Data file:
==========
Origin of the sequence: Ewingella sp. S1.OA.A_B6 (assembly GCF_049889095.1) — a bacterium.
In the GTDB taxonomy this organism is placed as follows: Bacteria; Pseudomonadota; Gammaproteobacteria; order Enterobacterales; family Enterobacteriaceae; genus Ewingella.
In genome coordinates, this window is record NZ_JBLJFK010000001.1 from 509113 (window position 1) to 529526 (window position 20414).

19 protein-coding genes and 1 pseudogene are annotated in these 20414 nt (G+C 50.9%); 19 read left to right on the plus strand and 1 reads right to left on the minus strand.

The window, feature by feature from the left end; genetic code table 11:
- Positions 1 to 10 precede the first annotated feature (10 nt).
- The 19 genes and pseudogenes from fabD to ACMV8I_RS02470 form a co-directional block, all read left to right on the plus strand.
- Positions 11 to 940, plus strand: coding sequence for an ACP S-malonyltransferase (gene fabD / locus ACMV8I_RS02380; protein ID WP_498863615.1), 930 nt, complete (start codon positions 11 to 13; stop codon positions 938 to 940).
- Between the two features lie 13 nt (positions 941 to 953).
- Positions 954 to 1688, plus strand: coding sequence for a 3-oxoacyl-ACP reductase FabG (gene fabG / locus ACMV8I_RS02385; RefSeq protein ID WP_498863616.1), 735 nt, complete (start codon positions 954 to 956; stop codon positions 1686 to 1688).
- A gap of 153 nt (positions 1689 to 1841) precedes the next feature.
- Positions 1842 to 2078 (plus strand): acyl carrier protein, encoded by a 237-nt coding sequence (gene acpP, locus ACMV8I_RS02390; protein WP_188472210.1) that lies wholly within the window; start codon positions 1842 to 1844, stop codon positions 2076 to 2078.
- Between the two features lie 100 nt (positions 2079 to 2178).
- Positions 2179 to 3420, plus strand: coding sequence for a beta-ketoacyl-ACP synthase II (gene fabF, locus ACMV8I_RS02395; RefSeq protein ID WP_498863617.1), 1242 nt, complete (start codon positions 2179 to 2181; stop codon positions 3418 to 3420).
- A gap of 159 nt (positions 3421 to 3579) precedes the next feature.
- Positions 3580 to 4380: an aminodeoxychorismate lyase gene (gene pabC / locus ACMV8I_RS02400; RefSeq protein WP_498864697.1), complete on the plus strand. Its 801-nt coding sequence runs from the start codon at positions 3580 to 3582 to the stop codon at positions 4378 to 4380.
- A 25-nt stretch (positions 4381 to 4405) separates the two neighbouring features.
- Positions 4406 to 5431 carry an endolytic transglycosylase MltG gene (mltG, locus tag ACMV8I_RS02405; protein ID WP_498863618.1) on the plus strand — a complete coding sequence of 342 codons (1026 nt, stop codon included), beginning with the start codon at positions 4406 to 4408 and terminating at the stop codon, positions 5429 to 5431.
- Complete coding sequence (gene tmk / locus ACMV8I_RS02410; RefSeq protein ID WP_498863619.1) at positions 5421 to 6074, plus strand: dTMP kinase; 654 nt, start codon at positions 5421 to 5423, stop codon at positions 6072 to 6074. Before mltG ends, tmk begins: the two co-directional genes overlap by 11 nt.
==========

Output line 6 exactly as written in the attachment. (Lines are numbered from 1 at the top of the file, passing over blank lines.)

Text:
- Positions 1 to 10 precede the first annotated feature (10 nt).